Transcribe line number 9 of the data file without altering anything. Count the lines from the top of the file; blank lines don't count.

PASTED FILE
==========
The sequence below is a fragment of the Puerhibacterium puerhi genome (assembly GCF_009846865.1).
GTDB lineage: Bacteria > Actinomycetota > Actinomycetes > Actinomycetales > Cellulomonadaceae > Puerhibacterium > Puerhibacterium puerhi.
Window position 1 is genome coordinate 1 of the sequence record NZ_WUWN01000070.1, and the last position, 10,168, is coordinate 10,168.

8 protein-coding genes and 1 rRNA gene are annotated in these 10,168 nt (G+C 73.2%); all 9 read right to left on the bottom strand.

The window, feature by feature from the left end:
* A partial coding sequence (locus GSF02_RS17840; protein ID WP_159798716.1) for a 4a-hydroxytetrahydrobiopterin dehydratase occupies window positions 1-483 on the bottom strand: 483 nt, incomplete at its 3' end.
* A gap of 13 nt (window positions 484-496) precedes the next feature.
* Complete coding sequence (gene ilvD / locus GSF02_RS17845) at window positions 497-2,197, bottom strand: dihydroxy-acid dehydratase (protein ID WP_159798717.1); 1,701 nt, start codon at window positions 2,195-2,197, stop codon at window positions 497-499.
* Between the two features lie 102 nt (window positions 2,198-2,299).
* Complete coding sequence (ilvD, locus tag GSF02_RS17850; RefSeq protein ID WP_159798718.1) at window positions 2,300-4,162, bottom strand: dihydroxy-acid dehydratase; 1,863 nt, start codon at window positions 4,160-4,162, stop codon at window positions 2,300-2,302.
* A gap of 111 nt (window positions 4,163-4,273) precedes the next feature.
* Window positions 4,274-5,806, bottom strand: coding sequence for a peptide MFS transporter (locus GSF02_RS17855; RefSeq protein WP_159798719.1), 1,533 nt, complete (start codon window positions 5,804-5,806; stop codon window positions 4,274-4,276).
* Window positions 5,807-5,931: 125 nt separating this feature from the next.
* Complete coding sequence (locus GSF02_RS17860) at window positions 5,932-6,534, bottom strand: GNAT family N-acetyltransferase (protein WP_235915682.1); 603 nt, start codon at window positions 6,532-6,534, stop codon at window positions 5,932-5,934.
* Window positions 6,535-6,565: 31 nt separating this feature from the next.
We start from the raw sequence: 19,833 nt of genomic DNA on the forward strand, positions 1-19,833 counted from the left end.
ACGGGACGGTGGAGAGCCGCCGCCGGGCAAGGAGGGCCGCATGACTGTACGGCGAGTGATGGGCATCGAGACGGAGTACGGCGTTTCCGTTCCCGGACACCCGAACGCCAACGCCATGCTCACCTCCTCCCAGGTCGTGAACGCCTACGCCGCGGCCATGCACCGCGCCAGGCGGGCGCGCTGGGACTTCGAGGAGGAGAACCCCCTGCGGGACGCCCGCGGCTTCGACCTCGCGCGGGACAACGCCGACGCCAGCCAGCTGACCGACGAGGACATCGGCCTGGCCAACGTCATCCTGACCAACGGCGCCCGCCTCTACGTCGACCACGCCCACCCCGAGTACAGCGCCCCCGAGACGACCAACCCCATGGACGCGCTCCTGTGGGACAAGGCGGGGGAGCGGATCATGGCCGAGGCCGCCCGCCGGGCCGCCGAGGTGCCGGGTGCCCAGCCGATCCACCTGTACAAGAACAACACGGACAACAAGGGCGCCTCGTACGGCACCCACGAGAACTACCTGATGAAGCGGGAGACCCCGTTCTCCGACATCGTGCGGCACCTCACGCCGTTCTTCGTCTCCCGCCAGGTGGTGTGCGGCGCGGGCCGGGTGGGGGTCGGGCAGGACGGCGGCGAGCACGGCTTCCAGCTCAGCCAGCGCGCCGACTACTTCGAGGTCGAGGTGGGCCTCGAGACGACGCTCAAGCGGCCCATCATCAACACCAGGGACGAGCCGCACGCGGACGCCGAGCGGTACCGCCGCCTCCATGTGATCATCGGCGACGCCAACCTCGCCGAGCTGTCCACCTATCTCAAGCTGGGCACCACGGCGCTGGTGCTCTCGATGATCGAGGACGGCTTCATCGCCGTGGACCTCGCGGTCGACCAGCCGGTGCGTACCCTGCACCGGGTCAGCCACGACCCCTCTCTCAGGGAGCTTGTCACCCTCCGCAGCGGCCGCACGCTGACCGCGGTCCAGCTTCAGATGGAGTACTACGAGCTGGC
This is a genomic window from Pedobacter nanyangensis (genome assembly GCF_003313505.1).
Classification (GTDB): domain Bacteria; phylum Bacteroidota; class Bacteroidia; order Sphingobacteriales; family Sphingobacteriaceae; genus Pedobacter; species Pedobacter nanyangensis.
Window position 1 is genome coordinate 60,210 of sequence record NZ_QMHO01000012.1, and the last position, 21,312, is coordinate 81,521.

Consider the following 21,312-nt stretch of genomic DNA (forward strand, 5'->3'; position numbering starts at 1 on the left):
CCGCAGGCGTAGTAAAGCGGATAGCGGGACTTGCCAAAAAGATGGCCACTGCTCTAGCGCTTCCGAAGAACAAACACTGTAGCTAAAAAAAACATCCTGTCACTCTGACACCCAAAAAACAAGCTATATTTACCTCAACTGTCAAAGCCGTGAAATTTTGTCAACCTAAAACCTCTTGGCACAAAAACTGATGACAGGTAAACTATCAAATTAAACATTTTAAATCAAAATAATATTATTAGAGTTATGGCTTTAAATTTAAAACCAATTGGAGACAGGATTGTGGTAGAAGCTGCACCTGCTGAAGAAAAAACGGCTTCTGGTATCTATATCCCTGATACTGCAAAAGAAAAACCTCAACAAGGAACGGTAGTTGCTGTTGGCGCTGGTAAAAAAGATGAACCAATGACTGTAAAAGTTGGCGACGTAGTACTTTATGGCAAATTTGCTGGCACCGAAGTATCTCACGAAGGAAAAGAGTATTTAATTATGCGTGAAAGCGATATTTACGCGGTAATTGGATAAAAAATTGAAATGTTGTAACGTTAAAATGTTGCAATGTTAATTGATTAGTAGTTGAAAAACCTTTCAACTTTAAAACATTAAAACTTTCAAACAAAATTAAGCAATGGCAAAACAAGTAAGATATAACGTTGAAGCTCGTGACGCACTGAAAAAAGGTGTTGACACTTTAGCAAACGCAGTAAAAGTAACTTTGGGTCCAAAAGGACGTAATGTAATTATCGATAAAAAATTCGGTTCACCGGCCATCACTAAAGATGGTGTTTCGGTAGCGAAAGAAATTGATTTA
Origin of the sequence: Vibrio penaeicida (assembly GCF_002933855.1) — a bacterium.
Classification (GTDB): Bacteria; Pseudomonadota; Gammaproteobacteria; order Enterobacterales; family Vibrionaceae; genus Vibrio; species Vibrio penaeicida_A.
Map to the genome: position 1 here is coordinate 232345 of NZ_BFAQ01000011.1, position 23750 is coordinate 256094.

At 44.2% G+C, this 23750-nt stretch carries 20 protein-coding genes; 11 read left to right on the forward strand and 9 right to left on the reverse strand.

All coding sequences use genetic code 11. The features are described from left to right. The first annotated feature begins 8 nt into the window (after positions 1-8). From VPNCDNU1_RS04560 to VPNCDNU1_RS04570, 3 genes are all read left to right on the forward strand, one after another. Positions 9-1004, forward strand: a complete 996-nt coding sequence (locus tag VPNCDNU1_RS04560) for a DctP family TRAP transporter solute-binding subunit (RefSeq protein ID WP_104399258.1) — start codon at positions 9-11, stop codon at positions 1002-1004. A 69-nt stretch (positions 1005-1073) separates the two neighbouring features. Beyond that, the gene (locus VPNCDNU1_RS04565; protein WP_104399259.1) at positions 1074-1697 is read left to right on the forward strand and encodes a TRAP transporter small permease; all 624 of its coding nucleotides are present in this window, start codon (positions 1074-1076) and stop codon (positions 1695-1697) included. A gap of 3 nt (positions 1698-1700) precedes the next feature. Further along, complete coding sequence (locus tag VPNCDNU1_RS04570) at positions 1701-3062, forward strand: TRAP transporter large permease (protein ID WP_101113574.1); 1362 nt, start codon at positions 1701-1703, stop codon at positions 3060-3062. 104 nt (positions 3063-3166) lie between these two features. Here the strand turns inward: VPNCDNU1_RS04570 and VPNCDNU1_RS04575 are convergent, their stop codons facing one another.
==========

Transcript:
* Between the two features lie 102 nt (window positions 2,198-2,299).